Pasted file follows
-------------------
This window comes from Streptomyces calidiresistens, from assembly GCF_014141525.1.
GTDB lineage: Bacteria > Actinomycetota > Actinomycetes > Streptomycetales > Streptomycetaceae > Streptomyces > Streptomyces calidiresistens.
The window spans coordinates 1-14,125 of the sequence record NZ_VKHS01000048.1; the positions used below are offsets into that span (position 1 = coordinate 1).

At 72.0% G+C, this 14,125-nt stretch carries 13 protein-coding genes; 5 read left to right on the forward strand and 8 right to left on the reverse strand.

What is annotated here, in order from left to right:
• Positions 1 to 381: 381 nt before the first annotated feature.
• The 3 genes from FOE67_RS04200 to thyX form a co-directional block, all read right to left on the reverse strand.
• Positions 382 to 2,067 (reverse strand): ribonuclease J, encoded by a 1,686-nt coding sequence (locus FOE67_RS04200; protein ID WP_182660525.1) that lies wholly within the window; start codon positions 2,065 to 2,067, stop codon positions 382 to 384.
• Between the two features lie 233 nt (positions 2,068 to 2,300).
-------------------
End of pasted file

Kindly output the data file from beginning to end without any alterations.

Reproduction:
This window comes from Streptomyces calidiresistens, from assembly GCF_014141525.1.
GTDB lineage: Bacteria > Actinomycetota > Actinomycetes > Streptomycetales > Streptomycetaceae > Streptomyces > Streptomyces calidiresistens.
The window spans coordinates 1-14,125 of the sequence record NZ_VKHS01000048.1; the positions used below are offsets into that span (position 1 = coordinate 1).

At 72.0% G+C, this 14,125-nt stretch carries 13 protein-coding genes; 5 read left to right on the forward strand and 8 right to left on the reverse strand.

What is annotated here, in order from left to right:
• Positions 1 to 381: 381 nt before the first annotated feature.
• The 3 genes from FOE67_RS04200 to thyX form a co-directional block, all read right to left on the reverse strand.
• Positions 382 to 2,067 (reverse strand): ribonuclease J, encoded by a 1,686-nt coding sequence (locus FOE67_RS04200; protein ID WP_182660525.1) that lies wholly within the window; start codon positions 2,065 to 2,067, stop codon positions 382 to 384.
• Between the two features lie 233 nt (positions 2,068 to 2,300).